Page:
Leem explained that over the past decade, K-Pop has spread the Korean beauty standard for modified, Eurocentric features across East Asia. My data shows a mix of K-Pop exposure and internalization of the Korean beauty standard among non-Korean participants. It is consistent with the fact that the Korean Wave has influenced Chinese popular culture to promote the same beauty standard as K-Pop. It shows that K-Pop encourages East Asian women to adopt behaviors of modification to enhance their looks. But I want to push this further. My survey was only designed to measure participants’ ideas about beauty. I could revise it to ask participants about their motives for modifying their own features. Hua argues that in East Asia, women modify their features not only to become more beautiful, but also to gain “beauty capital”. As the women in my sample are more exposed to K-Pop, do they only consider an artificially modified, Eurocentric look to be more beautiful? Or do they also believe that modifying their own features has a positive effect on their social networks and academic and professional competitiveness?

            As some scholars suggest, artificial physical modification in East Asia is becoming more than a beauty standard. Future research should address how K-Pop exposure can escalate from encouraging East Asian women to enhance their beauty to pressuring them to change their appearance to improve their life chances. No matter if modification has real or perceived effects on their life chances, it could have harmful consequences for East Asian women’s self-esteem.

            It is also significant that K-Pop and other East Asian mass media celebrate physical features so different from those indigenous to East Asian ethnicities. However, as Leem suggests, the Korean Wave is making its way outside East Asia, and spreading popular culture that counters Western media’s criticism of modification. As non-Asians become more exposed to K-Pop videos, will their ideas of female East Asian beauty change to prefer the modified, Eurocentric features as well?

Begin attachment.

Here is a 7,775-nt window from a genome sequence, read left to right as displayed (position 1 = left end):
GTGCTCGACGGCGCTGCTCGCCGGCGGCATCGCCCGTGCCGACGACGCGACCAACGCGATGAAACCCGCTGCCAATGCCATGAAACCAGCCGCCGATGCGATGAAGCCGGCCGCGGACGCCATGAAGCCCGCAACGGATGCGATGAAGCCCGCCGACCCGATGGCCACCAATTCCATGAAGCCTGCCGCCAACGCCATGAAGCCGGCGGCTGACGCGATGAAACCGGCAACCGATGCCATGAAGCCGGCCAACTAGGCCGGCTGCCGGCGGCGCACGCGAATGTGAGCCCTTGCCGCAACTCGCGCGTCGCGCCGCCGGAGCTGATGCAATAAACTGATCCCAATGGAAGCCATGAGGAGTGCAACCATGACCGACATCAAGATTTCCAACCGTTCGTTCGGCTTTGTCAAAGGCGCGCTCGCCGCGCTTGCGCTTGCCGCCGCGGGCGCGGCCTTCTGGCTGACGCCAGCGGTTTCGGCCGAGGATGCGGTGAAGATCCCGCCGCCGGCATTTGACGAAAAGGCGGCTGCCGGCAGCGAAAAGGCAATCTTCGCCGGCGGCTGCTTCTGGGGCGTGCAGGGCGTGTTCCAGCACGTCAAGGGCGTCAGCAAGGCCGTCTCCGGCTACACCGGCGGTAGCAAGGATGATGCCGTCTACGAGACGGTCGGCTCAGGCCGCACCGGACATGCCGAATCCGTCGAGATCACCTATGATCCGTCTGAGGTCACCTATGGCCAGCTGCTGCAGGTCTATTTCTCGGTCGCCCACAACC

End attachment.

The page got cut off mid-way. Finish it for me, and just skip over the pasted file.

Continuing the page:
Table 1. 0-2 Point Score System to Measure Values for Independent and Dependent Variables

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Table 2. Overall Exposure to K-Pop

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Table 3. Ethnicity/Race and Exposure to K-Pop

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Table 4. Score for Values for Dependent Variable, by Level of Exposure to K-Pop

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Table 5. Score for Values for Dependent Variable, by Ethnicity/Race

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Table 6. Rate of experience and knowledge of modification, by ethnicity/raceScreen Shot 2017-07-20 at 3.12.25 AM






Hua, Wen. 2013. “Being Good-Looking is Capital.” Pp. 75–98 in Buying Beauty: Cosmetic Surgery in China. Hong Kong, China: Hong Kong University Press.